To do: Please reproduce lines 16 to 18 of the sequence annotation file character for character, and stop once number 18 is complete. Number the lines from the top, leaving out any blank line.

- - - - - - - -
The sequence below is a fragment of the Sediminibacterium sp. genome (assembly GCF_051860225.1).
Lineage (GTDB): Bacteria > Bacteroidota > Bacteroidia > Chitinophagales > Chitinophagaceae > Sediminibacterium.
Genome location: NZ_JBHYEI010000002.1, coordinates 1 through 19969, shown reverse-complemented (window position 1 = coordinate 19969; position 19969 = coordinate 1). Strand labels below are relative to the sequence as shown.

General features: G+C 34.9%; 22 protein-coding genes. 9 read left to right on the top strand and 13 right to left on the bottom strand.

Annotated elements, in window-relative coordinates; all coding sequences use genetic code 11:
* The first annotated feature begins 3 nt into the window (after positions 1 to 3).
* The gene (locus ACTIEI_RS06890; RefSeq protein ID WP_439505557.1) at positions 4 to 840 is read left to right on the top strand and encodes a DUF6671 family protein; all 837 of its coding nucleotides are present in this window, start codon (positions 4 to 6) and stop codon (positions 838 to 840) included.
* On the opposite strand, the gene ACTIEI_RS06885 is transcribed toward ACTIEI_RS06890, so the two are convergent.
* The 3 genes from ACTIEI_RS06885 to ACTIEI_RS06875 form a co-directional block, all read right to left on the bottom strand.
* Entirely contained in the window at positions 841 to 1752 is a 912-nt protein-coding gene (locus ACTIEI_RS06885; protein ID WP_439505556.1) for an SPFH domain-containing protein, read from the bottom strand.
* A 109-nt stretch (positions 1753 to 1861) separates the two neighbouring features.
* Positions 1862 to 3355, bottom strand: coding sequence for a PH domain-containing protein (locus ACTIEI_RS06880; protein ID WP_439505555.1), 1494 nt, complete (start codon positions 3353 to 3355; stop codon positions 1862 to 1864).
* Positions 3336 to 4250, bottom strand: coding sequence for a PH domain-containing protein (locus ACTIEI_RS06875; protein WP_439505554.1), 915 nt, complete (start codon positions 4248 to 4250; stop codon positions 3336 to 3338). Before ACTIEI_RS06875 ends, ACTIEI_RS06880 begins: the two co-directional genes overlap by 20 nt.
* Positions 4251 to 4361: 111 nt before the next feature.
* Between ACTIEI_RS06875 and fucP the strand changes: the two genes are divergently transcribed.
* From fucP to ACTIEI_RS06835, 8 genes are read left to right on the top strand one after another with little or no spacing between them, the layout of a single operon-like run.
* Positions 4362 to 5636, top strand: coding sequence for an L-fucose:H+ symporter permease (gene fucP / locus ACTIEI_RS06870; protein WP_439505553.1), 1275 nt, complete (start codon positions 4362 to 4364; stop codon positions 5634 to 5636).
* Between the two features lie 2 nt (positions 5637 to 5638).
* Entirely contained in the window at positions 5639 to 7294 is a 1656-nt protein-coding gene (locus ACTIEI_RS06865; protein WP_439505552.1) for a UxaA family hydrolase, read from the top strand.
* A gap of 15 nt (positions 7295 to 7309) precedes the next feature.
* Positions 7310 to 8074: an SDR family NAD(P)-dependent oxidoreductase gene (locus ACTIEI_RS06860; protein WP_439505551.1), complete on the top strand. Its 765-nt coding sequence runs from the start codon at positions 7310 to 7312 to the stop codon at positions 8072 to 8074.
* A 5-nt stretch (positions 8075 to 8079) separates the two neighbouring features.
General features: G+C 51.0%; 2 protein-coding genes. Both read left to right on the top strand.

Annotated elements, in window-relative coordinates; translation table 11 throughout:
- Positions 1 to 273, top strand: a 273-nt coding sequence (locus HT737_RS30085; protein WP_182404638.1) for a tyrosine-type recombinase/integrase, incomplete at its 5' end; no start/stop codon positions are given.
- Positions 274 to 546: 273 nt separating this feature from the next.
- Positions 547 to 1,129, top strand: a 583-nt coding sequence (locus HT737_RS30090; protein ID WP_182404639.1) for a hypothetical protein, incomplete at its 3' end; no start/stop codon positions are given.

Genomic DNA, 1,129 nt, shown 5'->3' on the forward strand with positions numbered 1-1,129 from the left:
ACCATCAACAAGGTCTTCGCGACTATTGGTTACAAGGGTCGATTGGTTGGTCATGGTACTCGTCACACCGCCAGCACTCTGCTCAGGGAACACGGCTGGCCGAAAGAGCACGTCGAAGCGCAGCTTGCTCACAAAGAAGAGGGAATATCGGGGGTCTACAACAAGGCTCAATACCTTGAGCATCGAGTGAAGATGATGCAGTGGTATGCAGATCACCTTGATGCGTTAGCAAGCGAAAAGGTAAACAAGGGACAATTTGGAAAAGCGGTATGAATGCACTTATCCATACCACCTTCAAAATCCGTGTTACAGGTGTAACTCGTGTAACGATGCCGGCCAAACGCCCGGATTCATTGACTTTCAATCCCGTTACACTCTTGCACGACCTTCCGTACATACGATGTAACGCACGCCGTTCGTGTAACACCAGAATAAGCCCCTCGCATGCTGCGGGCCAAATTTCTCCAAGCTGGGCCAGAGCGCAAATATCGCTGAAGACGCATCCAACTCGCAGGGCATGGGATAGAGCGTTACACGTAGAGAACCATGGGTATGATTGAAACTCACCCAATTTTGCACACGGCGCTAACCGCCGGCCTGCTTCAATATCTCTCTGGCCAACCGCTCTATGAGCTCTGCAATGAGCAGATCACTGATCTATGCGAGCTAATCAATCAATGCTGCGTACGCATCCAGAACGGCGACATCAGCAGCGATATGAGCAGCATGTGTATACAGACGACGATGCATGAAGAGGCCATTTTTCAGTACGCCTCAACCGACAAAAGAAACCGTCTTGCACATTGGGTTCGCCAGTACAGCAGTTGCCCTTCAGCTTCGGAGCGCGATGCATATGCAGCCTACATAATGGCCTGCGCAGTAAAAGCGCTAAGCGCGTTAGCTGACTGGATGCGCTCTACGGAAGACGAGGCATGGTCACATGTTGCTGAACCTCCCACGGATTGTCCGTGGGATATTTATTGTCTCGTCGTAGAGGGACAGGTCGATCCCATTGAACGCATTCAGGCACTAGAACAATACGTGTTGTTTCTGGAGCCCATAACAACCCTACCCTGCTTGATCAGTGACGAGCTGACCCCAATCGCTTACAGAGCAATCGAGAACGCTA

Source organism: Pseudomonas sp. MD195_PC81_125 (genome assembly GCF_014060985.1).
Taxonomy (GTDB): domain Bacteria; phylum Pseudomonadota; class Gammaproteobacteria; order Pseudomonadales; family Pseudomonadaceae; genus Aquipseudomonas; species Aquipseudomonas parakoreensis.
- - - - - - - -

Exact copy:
* From fucP to ACTIEI_RS06835, 8 genes are read left to right on the top strand one after another with little or no spacing between them, the layout of a single operon-like run.
* Positions 4362 to 5636, top strand: coding sequence for an L-fucose:H+ symporter permease (gene fucP / locus ACTIEI_RS06870; protein WP_439505553.1), 1275 nt, complete (start codon positions 4362 to 4364; stop codon positions 5634 to 5636).
* Between the two features lie 2 nt (positions 5637 to 5638).